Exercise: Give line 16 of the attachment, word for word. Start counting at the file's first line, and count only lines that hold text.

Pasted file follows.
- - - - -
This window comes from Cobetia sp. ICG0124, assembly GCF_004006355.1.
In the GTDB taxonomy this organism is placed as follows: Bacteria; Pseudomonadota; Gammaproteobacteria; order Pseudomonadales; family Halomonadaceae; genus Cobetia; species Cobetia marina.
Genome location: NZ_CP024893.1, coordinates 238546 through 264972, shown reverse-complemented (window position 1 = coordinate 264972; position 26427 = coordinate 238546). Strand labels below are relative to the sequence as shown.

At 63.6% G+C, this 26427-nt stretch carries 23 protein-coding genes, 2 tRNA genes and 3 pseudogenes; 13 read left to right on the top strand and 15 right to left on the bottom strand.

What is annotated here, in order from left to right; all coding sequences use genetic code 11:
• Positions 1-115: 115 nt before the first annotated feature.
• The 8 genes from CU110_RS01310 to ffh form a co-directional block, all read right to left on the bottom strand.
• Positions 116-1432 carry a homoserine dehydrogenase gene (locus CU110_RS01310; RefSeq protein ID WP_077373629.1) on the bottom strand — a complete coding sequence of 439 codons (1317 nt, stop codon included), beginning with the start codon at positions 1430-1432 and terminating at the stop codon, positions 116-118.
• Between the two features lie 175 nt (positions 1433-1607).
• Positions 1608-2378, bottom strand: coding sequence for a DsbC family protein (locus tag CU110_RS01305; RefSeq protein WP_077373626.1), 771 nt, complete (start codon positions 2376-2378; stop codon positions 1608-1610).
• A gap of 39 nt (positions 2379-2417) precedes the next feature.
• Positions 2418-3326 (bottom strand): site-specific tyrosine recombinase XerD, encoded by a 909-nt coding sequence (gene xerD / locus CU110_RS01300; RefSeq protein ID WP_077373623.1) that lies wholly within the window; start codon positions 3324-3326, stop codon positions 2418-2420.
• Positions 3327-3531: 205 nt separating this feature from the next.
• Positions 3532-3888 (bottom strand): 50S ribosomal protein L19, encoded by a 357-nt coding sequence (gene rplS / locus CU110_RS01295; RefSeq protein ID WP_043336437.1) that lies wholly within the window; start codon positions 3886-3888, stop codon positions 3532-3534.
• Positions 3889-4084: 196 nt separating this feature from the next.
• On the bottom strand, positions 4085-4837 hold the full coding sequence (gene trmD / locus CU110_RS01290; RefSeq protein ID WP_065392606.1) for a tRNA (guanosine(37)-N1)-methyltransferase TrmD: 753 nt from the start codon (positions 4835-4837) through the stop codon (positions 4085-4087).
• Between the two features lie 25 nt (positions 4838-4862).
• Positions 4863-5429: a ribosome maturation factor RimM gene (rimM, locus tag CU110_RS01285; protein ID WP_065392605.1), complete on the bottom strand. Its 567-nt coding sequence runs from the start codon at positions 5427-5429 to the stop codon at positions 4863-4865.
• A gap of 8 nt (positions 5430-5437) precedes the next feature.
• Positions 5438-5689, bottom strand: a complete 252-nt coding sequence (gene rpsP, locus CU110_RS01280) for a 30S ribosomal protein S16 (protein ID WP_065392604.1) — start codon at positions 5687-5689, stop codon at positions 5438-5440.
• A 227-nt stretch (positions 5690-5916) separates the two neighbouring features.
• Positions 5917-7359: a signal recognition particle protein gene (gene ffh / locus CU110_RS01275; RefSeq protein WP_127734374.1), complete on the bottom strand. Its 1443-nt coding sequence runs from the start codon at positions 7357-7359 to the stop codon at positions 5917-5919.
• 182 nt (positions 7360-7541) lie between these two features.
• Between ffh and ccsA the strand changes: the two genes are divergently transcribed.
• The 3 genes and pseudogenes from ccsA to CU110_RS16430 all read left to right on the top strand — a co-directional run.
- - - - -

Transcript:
• On the bottom strand, positions 4085-4837 hold the full coding sequence (gene trmD / locus CU110_RS01290; RefSeq protein ID WP_065392606.1) for a tRNA (guanosine(37)-N1)-methyltransferase TrmD: 753 nt from the start codon (positions 4835-4837) through the stop codon (positions 4085-4087).